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Bill Holter’s Commentary

Only $400 billion? I would bet multiples of this, but then again I am a conspiracy theorist because I question no U.S. gold audits since the 1950’s and…I’m pretty sure Epstein didn’t kill himself…? By the way, they do have some pretty cool infrastructure from what they already borrowed…!

China Is Facing A $400 Billion “Liquidity Hole” In January
December 18, 2019

It’s not just the US which is facing an unprecedented liquidity crunch as a result of a shortage of reserves, which threatened to lock up the all-important repo market: China is also facing a potentially destabilizing “liquidity hole” of 2.8 trillion yuan ($400 billion) in January according to Guotai Junan Securities, as people across the nation will withdraw cash for the Lunar New Year holiday. That, according to Bloomberg, means bond traders expect the central bank to unlock funds to avoid the liquidity-driven panic seen in October, when the benchmark 10-year yield spiked the most in six months.

And just like in the US, where the Fed responded by backstopping nearly $500 billion in liquidity in the form of term and overnight repos to help dealers and banks bridge the gap to 2020, some analysts expect the People’s Bank of China to ease aggressively in the coming weeks, by cutting the RRR rate, reducing the amount of cash lenders must hold as reserves. It could also opt to inject funds through its daily open-market operations, according to others. But, as Bloomberg notes, no analyst is calling for a massive net liquidity injection or a benchmark interest-rate cut, as Beijing won’t want to risk inflating prices when the consumer price index is at a seven-year high largely due to soaring pork prices due to China’s ongoing struggle with the consequences of “pig ebola.”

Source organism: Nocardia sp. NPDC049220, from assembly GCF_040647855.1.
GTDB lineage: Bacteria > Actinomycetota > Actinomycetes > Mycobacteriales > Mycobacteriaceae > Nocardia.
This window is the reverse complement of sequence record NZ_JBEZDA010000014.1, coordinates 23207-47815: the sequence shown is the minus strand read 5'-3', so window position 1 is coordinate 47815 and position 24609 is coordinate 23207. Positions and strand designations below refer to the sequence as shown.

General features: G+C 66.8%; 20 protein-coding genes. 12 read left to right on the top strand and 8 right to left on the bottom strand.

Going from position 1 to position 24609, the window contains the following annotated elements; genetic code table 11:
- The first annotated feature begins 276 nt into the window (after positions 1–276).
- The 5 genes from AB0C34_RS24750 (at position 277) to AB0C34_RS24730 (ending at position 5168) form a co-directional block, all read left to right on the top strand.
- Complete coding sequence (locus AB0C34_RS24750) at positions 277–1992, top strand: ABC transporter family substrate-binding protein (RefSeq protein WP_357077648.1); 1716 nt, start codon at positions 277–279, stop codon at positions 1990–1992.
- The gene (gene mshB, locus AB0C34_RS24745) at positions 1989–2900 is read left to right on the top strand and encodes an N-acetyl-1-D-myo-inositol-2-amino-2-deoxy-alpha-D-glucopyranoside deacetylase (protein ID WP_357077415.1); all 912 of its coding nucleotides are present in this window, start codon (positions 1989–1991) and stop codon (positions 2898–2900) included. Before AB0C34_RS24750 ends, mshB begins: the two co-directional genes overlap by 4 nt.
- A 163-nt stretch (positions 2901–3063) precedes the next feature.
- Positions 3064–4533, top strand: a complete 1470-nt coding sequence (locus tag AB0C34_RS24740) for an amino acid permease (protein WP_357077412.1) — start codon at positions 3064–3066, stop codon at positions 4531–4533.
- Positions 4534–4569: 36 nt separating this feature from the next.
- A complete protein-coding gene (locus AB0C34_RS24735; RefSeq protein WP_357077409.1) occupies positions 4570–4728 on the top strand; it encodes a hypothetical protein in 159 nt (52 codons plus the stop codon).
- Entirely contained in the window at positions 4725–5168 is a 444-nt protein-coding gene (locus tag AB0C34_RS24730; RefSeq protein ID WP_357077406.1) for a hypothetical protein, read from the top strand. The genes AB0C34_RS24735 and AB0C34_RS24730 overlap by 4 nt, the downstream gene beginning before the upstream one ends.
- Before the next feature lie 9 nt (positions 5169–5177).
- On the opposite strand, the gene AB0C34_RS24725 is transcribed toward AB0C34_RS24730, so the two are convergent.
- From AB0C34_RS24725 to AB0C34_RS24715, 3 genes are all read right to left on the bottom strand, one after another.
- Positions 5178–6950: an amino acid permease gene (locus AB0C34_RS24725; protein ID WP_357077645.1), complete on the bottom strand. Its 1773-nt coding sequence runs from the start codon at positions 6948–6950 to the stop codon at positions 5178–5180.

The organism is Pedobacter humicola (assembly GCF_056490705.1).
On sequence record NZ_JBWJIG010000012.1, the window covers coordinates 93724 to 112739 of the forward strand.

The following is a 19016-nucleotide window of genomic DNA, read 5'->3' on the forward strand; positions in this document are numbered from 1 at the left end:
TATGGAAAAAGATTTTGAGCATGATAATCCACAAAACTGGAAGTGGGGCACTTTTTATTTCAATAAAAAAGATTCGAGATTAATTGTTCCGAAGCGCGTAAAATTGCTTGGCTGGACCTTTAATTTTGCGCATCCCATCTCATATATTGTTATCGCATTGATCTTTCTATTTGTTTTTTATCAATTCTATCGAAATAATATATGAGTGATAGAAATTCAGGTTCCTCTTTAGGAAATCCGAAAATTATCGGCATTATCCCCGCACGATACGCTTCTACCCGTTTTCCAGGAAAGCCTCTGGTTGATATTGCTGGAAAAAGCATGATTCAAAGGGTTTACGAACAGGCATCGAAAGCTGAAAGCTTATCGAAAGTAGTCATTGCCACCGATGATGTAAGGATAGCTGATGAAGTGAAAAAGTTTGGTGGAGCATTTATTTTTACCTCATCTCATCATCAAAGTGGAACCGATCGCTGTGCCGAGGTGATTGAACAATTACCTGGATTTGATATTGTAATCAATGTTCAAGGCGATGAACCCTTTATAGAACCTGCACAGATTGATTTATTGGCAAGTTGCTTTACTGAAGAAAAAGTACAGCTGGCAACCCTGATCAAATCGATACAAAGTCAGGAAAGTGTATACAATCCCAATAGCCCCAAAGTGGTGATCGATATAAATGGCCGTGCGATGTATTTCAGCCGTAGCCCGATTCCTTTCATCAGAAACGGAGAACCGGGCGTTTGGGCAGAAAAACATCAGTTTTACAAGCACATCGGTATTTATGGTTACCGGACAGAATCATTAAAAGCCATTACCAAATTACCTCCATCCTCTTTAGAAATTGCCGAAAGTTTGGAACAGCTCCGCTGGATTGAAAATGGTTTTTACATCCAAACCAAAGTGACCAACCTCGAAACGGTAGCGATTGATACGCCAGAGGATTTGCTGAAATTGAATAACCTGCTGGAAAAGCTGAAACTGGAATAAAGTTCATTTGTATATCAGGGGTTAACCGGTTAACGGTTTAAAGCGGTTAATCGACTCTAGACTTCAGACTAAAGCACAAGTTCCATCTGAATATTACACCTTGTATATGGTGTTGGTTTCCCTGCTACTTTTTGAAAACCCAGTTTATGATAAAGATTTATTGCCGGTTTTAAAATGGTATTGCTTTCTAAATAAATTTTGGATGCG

“Bonds will get a short-term boost next month as China may cut reserve ratios to offset the liquidity drainage,” said Overseas-Chinese Banking economist Tommy Xie, adding that just like the Fed’s Not QE is not really QE4 (spoiler alert: it is), this can’t be viewed as the start of a broad easing cycle. “The central bank just wants to tailor the solution to the liquidity problem. The long-term outlook for the debt market will still hinge on China’s economy and the trade negotiations.”

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